In more modern times, Latin American coups have shed their image of overt military takeovers or covert CIA actions. Rather than tanks in the streets and grim-looking generals rounding up political opponents – today’s coups are more like the “color revolutions” used in Eastern Europe and the Mideast in which leftist, socialist or perceived anti-American governments were targeted with “soft power” tactics, such as economic dislocation, sophisticated propaganda, and political disorder often financed by “pro-democracy” non-governmental organizations (or NGOs).
This strategy began to take shape in the latter days of the Cold War as the CIA program of arming Nicaraguan Contra rebels gave way to a U.S. economic strategy of driving Sandinista-led Nicaragua into abject poverty, combined with a political strategy of spending on election-related NGOs by the U.S.-funded National Endowment for Democracy, setting the stage for the Sandinistas’ political defeat in 1990.
During the Obama administration, this strategy of non-violent “regime change” in Latin America has gained increasing favor, as with Secretary of State Hillary Clinton’s decisive support for the 2009 ouster of Honduran President Manuel Zelaya who had pursued a moderately progressive domestic policy that threatened the interests of the Central American nation’s traditional oligarchy and foreign investors.
Unlike the earlier military-style coups, the “silent coups” never take off their masks and reveal themselves as coups. They are coups disguised as domestic popular uprisings which are blamed on the misrule of the targeted government. Indeed, the U.S. mainstream media will go to great lengths to deny that these coups are even coups.
The new coups are cloaked in one of two disguises. In the first, a rightist minority that lost at the polls will allege “fraud” and move its message to the streets as an expression of “democracy”; in the second type, the minority cloaks its power grab behind the legal or constitutional workings of the legislature or the courts, such as was the case in ousting President Zelaya in Honduras in 2009.
Both strategies usually deploy accusations of corruption or dictatorial intent against the sitting government, charges that are trumpeted by rightist-owned news outlets and U.S.-funded NGOs that portray themselves as “promoting democracy,” seeking “good government” or defending “human rights.” Brazil today is showing signs of both strategies.
First, some background: In 2002, the Workers’ Party’s (PT) Luiz Inacio Lula da Silva came to power with 61.3 percent of the vote. Four years later, he was returned to power with a still overwhelming 60.83 percent. Lula da Silva’s presidency was marked by extraordinary growth in Brazil’s economy and by landmark social reforms and domestic infrastructure investments.
In 2010, at the end of Lula da Silva’s presidency, the BBC provided a typical account of his successes: “Number-crunchers say rising incomes have catapulted more than 29 million Brazilians into the middle class during the eight-year presidency of Luiz Inacio Lula da Silva, a former trade unionist elected in 2002. Some of these people are beneficiaries of government handouts and others of a steadily improving education system. Brazilians are staying in school longer, which secures them higher wages, which drives consumption, which in turn fuels a booming domestic economy.”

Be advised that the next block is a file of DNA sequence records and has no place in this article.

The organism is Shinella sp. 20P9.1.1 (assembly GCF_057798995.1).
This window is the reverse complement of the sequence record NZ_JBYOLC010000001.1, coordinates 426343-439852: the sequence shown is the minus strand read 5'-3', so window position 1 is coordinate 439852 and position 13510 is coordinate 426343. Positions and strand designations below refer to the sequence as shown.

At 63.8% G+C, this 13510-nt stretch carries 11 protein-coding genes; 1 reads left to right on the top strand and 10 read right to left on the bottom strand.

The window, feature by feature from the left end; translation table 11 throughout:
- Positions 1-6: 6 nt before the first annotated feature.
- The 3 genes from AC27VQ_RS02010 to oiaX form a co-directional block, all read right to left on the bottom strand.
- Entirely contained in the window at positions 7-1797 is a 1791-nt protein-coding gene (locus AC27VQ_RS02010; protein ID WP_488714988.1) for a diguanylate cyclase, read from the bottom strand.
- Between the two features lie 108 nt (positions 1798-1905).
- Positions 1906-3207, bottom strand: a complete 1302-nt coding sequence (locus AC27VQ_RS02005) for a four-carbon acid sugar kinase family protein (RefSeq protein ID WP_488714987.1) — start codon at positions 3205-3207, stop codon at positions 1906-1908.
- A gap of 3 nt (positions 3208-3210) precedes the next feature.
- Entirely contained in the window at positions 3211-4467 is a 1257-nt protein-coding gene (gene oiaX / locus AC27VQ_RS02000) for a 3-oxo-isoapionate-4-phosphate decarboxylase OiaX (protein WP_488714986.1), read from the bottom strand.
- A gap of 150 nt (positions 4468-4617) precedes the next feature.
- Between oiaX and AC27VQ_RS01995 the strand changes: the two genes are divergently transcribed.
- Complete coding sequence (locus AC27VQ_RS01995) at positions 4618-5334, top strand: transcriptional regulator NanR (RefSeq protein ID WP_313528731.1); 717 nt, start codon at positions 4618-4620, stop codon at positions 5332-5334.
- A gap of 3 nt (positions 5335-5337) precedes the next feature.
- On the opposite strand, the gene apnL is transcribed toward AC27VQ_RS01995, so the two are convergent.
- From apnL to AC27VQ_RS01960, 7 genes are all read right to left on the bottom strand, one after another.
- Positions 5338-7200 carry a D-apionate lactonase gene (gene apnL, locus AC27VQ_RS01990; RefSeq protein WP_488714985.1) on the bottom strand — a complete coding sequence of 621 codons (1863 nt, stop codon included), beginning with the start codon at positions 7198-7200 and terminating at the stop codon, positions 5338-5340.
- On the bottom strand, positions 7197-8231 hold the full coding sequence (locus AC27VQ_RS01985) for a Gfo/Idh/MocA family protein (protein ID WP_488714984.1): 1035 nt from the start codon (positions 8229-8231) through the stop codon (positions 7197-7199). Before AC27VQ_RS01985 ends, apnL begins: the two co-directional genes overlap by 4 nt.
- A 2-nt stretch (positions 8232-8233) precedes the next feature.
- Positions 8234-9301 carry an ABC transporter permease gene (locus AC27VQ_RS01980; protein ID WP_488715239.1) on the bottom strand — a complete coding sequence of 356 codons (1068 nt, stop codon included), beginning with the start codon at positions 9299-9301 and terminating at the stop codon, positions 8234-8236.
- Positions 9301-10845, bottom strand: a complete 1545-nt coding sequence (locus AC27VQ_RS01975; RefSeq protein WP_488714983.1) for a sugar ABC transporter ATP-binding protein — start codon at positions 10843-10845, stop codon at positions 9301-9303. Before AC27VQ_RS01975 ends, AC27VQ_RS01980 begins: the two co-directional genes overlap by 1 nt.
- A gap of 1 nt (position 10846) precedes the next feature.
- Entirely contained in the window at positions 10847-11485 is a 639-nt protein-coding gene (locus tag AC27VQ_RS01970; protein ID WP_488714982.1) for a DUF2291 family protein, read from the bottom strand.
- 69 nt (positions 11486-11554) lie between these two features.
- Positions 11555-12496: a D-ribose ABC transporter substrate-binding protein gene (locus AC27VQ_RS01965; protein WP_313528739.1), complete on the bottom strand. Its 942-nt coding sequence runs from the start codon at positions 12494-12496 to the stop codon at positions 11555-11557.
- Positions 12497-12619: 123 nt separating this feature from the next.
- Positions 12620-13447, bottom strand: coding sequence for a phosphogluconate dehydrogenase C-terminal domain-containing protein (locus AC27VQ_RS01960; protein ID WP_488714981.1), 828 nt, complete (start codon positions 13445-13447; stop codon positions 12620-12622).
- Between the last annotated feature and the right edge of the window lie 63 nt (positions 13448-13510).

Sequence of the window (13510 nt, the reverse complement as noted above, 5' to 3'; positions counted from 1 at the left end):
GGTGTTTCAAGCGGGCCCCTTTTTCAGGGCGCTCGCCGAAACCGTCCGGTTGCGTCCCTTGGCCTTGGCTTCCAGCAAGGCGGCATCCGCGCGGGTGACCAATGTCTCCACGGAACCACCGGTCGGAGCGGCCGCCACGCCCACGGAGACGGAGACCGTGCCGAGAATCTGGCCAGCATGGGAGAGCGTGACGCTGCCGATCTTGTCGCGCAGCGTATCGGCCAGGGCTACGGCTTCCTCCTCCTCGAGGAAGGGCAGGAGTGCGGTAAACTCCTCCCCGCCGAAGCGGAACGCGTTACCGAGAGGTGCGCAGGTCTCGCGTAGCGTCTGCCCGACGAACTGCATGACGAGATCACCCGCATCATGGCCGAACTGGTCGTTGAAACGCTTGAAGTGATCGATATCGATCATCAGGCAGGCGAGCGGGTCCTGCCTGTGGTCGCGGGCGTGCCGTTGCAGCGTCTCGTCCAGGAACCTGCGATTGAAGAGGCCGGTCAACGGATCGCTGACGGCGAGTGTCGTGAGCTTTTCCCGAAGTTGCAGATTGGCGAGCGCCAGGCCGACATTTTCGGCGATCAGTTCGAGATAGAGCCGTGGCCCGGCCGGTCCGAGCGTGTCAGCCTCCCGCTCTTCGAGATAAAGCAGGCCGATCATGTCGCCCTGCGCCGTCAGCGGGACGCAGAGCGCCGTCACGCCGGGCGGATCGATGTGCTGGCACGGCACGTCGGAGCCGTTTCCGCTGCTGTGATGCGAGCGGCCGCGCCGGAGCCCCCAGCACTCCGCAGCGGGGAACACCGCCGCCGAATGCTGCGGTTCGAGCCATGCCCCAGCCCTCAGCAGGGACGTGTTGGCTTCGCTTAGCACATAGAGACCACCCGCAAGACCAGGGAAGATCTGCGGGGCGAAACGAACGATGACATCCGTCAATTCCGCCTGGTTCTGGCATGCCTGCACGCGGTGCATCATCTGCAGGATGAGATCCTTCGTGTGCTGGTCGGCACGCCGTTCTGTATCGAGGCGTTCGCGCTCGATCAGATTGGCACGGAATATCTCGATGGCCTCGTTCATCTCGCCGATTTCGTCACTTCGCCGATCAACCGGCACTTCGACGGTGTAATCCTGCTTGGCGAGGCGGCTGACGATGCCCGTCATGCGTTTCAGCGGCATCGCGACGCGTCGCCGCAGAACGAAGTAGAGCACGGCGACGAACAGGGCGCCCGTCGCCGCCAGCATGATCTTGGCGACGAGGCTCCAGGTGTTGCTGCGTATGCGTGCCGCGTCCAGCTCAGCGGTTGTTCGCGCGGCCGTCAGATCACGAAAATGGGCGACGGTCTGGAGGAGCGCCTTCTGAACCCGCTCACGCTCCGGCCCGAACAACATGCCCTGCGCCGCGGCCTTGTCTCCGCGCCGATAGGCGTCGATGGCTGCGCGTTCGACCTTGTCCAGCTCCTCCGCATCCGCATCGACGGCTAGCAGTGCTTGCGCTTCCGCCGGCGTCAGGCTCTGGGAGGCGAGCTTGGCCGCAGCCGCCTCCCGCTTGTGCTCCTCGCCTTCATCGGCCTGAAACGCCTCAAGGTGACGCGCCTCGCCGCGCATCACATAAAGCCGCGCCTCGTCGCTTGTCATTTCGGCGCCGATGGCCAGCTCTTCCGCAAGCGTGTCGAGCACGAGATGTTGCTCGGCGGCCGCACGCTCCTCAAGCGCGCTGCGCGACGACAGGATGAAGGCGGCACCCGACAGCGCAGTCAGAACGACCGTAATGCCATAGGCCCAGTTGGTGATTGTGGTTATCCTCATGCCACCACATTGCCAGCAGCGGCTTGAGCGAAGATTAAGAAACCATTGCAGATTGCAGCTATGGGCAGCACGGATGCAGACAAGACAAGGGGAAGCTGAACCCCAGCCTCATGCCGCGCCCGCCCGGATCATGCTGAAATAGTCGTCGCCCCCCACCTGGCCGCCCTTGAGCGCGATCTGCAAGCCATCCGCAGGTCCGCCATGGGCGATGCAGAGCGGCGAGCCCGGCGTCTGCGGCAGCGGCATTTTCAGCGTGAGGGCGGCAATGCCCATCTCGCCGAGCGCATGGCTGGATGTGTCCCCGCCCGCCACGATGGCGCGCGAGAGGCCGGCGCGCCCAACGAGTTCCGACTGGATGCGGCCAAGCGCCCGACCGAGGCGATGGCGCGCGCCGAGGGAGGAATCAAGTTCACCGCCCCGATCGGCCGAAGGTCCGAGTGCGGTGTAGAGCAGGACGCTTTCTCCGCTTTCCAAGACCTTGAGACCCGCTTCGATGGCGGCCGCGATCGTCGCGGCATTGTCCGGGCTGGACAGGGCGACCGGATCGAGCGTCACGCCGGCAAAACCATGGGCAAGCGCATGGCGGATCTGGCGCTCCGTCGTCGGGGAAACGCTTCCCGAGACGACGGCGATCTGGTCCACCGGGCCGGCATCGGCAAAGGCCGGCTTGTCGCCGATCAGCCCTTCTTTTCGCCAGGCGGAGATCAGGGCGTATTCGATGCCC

However, in Brazil, a two-term president must sit out a full term before running again. So, in 2010, Dilma Rousseff ran as Lula da Silva’s chosen successor. She won a majority 56.05 percent of the vote. When, in 2014, Rousseff won re-election with 52 percent of the vote, the right-wing opposition Brazilian Social Democratic Party (PSDB) went into a panic.
This panic was not just because democracy was failing as a method for advancing right-wing goals, nor was the panic just over the fourth consecutive victory by the more left-wing PT. The panic became desperation when it became clear that, after the PT had succeeded in holding onto power while Lula da Silva was constitutionally sidelined, he was likely returning as the PT’s presidential candidate in 2018.
After all, Lula da Silva left office with an 80 percent approval rating. Democracy, it seemed, might never work for the PSDB. So, the “silent coup” playbook was opened. As the prescribed first play, the opposition refused to accept the 2014 electoral results despite never proffering a credible complaint. The second move was taking to the streets.
A well-organized and well-funded minority whose numbers were too small to prevail at the polls can still create lots of noise and disruption in the streets, manufacturing the appearance of a powerful democratic movement. Plus, these protests received sympathetic coverage from the corporate media of both Brazil and the United States.
The next step was to cite corruption and begin the process for a constitutional coup in the form of impeachment proceedings against President Rousseff. Corruption, of course, is a reliable weapon in this arsenal because there is always some corruption in government which can be exaggerated or ignored as political interests dictate.
Allegations of corruption also can be useful in dirtying up popular politicians by making them appear to be only interested in lining their pockets, a particularly effective line of attack against leaders who appear to be working to benefit the people. Meanwhile, the corruption of U.S.-favored politicians who are lining their own pockets much more egregiously is often ignored by the same media and NGOs.